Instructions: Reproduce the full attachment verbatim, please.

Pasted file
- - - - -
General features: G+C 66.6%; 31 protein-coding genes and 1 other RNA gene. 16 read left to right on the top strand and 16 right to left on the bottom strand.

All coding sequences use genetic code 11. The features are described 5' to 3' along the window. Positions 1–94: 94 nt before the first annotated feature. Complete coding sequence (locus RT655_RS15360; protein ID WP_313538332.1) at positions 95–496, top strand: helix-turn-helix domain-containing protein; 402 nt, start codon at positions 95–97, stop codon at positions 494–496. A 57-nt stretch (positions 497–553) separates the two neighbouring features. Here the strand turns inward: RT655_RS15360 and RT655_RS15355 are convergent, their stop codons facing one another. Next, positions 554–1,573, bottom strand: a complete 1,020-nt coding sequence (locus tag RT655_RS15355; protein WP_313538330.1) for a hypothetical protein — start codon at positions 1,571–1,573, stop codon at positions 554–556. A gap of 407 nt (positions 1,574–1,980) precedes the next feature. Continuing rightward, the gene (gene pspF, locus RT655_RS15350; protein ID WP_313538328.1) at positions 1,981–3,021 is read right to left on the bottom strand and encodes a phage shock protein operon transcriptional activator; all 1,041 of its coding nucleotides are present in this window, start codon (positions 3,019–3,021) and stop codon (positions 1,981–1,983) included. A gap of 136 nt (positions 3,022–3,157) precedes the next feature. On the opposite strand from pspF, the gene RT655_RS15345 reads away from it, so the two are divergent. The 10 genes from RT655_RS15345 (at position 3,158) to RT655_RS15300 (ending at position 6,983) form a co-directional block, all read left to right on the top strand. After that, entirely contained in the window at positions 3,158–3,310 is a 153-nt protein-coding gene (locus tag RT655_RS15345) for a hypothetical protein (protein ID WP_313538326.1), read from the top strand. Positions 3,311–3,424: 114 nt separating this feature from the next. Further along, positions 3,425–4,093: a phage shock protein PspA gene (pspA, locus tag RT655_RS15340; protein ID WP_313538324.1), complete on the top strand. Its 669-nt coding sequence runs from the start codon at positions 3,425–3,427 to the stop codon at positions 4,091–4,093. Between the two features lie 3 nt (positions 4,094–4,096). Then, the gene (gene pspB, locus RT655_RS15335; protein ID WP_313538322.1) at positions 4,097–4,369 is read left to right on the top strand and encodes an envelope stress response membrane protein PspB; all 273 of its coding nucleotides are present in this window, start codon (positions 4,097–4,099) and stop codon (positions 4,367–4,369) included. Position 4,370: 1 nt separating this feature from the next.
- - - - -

General features: G+C 66.6%; 31 protein-coding genes and 1 other RNA gene. 16 read left to right on the top strand and 16 right to left on the bottom strand.

All coding sequences use genetic code 11. The features are described 5' to 3' along the window. Positions 1–94: 94 nt before the first annotated feature. Complete coding sequence (locus RT655_RS15360; protein ID WP_313538332.1) at positions 95–496, top strand: helix-turn-helix domain-containing protein; 402 nt, start codon at positions 95–97, stop codon at positions 494–496. A 57-nt stretch (positions 497–553) separates the two neighbouring features. Here the strand turns inward: RT655_RS15360 and RT655_RS15355 are convergent, their stop codons facing one another. Next, positions 554–1,573, bottom strand: a complete 1,020-nt coding sequence (locus tag RT655_RS15355; protein WP_313538330.1) for a hypothetical protein — start codon at positions 1,571–1,573, stop codon at positions 554–556. A gap of 407 nt (positions 1,574–1,980) precedes the next feature. Continuing rightward, the gene (gene pspF, locus RT655_RS15350; protein ID WP_313538328.1) at positions 1,981–3,021 is read right to left on the bottom strand and encodes a phage shock protein operon transcriptional activator; all 1,041 of its coding nucleotides are present in this window, start codon (positions 3,019–3,021) and stop codon (positions 1,981–1,983) included. A gap of 136 nt (positions 3,022–3,157) precedes the next feature. On the opposite strand from pspF, the gene RT655_RS15345 reads away from it, so the two are divergent. The 10 genes from RT655_RS15345 (at position 3,158) to RT655_RS15300 (ending at position 6,983) form a co-directional block, all read left to right on the top strand. After that, entirely contained in the window at positions 3,158–3,310 is a 153-nt protein-coding gene (locus tag RT655_RS15345) for a hypothetical protein (protein ID WP_313538326.1), read from the top strand. Positions 3,311–3,424: 114 nt separating this feature from the next. Further along, positions 3,425–4,093: a phage shock protein PspA gene (pspA, locus tag RT655_RS15340; protein ID WP_313538324.1), complete on the top strand. Its 669-nt coding sequence runs from the start codon at positions 3,425–3,427 to the stop codon at positions 4,091–4,093. Between the two features lie 3 nt (positions 4,094–4,096). Then, the gene (gene pspB, locus RT655_RS15335; protein ID WP_313538322.1) at positions 4,097–4,369 is read left to right on the top strand and encodes an envelope stress response membrane protein PspB; all 273 of its coding nucleotides are present in this window, start codon (positions 4,097–4,099) and stop codon (positions 4,367–4,369) included. Position 4,370: 1 nt separating this feature from the next.